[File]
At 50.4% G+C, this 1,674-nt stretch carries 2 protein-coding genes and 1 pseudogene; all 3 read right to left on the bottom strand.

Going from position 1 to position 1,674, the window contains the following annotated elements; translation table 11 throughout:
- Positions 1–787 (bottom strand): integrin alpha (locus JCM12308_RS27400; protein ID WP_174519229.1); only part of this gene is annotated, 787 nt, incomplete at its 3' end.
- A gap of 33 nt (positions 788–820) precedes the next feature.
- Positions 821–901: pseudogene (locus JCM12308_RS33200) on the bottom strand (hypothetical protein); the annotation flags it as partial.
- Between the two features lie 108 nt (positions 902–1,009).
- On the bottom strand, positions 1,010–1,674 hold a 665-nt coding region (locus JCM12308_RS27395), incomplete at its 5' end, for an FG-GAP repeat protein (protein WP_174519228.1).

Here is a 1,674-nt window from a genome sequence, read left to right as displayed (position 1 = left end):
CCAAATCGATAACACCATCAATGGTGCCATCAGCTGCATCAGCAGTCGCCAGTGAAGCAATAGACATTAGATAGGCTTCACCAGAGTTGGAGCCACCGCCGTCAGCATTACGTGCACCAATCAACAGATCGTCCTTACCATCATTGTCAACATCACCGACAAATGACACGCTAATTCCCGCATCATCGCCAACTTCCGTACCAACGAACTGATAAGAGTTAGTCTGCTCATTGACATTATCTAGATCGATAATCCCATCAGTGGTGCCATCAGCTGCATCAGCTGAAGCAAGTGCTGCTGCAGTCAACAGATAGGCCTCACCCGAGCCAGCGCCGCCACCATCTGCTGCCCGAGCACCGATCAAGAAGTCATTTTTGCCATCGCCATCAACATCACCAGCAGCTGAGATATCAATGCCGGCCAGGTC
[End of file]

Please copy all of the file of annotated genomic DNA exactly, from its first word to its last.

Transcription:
At 50.4% G+C, this 1,674-nt stretch carries 2 protein-coding genes and 1 pseudogene; all 3 read right to left on the bottom strand.

Going from position 1 to position 1,674, the window contains the following annotated elements; translation table 11 throughout:
- Positions 1–787 (bottom strand): integrin alpha (locus JCM12308_RS27400; protein ID WP_174519229.1); only part of this gene is annotated, 787 nt, incomplete at its 3' end.
- A gap of 33 nt (positions 788–820) precedes the next feature.
- Positions 821–901: pseudogene (locus JCM12308_RS33200) on the bottom strand (hypothetical protein); the annotation flags it as partial.
- Between the two features lie 108 nt (positions 902–1,009).
- On the bottom strand, positions 1,010–1,674 hold a 665-nt coding region (locus JCM12308_RS27395), incomplete at its 5' end, for an FG-GAP repeat protein (protein WP_174519228.1).

Here is a 1,674-nt window from a genome sequence, read left to right as displayed (position 1 = left end):
CCAAATCGATAACACCATCAATGGTGCCATCAGCTGCATCAGCAGTCGCCAGTGAAGCAATAGACATTAGATAGGCTTCACCAGAGTTGGAGCCACCGCCGTCAGCATTACGTGCACCAATCAACAGATCGTCCTTACCATCATTGTCAACATCACCGACAAATGACACGCTAATTCCCGCATCATCGCCAACTTCCGTACCAACGAACTGATAAGAGTTAGTCTGCTCATTGACATTATCTAGATCGATAATCCCATCAGTGGTGCCATCAGCTGCATCAGCTGAAGCAAGTGCTGCTGCAGTCAACAGATAGGCCTCACCCGAGCCAGCGCCGCCACCATCTGCTGCCCGAGCACCGATCAAGAAGTCATTTTTGCCATCGCCATCAACATCACCAGCAGCTGAGATATCAATGCCGGCCAGGTC